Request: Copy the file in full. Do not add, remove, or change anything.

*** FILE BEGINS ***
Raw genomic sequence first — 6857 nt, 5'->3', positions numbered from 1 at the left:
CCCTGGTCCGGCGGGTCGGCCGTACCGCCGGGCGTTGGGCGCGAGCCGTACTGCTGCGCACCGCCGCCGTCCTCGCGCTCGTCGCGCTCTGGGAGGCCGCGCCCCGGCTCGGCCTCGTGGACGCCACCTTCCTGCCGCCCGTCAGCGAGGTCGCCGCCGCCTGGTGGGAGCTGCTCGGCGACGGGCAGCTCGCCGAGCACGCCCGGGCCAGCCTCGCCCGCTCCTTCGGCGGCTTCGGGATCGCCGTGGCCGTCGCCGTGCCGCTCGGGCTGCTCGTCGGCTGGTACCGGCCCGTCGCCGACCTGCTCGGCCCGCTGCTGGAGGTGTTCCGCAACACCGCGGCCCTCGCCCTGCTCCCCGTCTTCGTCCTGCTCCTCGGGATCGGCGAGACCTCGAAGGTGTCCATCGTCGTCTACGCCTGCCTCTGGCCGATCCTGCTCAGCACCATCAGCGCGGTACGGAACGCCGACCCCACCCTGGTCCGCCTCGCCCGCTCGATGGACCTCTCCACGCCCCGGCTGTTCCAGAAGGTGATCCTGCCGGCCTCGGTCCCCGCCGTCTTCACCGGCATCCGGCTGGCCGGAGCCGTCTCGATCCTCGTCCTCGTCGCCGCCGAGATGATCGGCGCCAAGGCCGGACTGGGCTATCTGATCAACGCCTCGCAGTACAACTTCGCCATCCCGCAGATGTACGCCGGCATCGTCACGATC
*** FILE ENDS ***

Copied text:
Raw genomic sequence first — 6857 nt, 5'->3', positions numbered from 1 at the left:
CCCTGGTCCGGCGGGTCGGCCGTACCGCCGGGCGTTGGGCGCGAGCCGTACTGCTGCGCACCGCCGCCGTCCTCGCGCTCGTCGCGCTCTGGGAGGCCGCGCCCCGGCTCGGCCTCGTGGACGCCACCTTCCTGCCGCCCGTCAGCGAGGTCGCCGCCGCCTGGTGGGAGCTGCTCGGCGACGGGCAGCTCGCCGAGCACGCCCGGGCCAGCCTCGCCCGCTCCTTCGGCGGCTTCGGGATCGCCGTGGCCGTCGCCGTGCCGCTCGGGCTGCTCGTCGGCTGGTACCGGCCCGTCGCCGACCTGCTCGGCCCGCTGCTGGAGGTGTTCCGCAACACCGCGGCCCTCGCCCTGCTCCCCGTCTTCGTCCTGCTCCTCGGGATCGGCGAGACCTCGAAGGTGTCCATCGTCGTCTACGCCTGCCTCTGGCCGATCCTGCTCAGCACCATCAGCGCGGTACGGAACGCCGACCCCACCCTGGTCCGCCTCGCCCGCTCGATGGACCTCTCCACGCCCCGGCTGTTCCAGAAGGTGATCCTGCCGGCCTCGGTCCCCGCCGTCTTCACCGGCATCCGGCTGGCCGGAGCCGTCTCGATCCTCGTCCTCGTCGCCGCCGAGATGATCGGCGCCAAGGCCGGACTGGGCTATCTGATCAACGCCTCGCAGTACAACTTCGCCATCCCGCAGATGTACGCCGGCATCGTCACGATC